Jessica Cejnar Andrews / Tuesday, Jan. 24 @ 4:21 p.m.
Transit Hub Will Be Near Library Parking Lot, City Councilors, RCTA Board Decide
Crescent City Councilors convinced Redwood Coast Transit Authority directors that the parking lot near the library was a good home for a future transit center.
Councilors on Monday argued that a second option, another city parking lot on Front Street about two blocks over — initially, the transit authority board’s preferred site — might be better served for commercial and residential use.
Having a transit center in the parking lot at Front and K streets could be an economic benefit to the community. City staff and elected officials envisioned partnerships with Redwood National and State Park, whose headquarters is across the street. They also discussed the location’s easy access to future amenities at Beachfront Park such as the new “all-inclusive playground area” and Tolowa Interpretive Trail.
Crescent City Mayor Pro Tem Blake Inscore also brought up connecting the transportation hub to a “re-envisioned Cultural Center.”
“I’m tired of living in a community where we settled because somebody says we can’t,” he said. “We’ve seen some ‘I cans’ happen in the last several years in our community and we as elected officials need to start thinking, ‘Why not us?’”
Members of both governing bodies unanimously chose the 1.75 acre parking lot near the Del Norte County Library as the site for a Redwood Coast Transit Authority transportation center. The next step is for both agencies to create a memorandum of agreement that outlines when the center would be staffed, who would be responsible for its maintenance, who’d own the building and any potential leasing costs.
RCTA began planning for a regional transit hub about three to four years ago when it was conducting its short-range transit plan, Manager Joe Rye said. Riders were worried about safety and security at the current transportation hub near the Cultural Center.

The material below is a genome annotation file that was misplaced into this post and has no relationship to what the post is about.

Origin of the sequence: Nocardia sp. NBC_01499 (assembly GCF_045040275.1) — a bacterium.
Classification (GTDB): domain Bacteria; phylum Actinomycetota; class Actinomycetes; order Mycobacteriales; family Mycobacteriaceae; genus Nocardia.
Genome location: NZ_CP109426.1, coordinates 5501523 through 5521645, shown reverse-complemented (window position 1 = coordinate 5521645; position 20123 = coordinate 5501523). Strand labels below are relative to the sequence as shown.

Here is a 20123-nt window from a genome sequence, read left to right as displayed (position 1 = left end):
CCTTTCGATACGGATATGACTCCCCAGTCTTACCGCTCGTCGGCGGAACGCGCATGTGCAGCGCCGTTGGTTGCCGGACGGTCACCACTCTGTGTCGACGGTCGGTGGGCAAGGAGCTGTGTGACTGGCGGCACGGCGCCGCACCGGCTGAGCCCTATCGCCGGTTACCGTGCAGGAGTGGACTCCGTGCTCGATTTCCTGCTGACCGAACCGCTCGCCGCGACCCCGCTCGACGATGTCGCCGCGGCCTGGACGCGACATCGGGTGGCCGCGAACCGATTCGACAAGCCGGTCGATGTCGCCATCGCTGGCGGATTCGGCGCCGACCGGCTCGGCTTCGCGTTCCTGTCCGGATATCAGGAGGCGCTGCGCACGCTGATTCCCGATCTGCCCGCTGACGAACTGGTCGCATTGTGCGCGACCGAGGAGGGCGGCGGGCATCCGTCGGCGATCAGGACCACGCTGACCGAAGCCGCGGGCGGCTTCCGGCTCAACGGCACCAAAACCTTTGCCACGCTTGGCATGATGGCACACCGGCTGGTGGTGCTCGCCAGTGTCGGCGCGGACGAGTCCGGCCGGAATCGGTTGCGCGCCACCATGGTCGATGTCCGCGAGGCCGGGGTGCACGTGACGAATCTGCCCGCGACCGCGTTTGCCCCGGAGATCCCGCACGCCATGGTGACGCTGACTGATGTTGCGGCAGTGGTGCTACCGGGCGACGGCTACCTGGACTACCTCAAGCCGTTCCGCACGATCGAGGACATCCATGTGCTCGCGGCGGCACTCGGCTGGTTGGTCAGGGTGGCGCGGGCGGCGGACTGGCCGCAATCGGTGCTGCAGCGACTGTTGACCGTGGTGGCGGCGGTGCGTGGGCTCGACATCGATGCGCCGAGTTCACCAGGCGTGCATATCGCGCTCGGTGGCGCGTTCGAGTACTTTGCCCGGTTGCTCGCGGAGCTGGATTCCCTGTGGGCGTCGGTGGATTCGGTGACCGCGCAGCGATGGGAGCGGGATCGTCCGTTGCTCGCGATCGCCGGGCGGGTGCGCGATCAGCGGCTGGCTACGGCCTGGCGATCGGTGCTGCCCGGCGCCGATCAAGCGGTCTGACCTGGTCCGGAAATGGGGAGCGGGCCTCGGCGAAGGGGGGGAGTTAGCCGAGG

It was important to not only have access to staff to disseminate information, but have someone available for the public to talk to or if they were in trouble to “keep another set of eyes on the situation,” Rye said.
RCTA hired Chico-based Green DOT Transportation last year to evaluate seven different sites in the downtown area for a potential transportation hub. The Board of Directors had favored the parking lot on Front Street between H and I streets due to its proximity to the Surf Apartments, a senior housing facility, and the Crescent Arms Apartments.
However, after holding a joint meeting in December, Crescent City officials asked the RCTA Board to reconsider the library parking lot option.
To build the facility, RCTA and Crescent City would have to pursue grant funding. Building a transit hub would cost an estimated $2 million to $3 million, according to Green DOT president Jeff Schwein.
Potential grant options include dollars through the state's Transit and Intercity Rail Capital Program. RCTA is currently developing a joint application with the Humboldt County Transit Authority for Transit and Intercity Rail Program dollars to transition to a zero emissions bus fleet. According to Schwein, the transit center development is included in the grant application.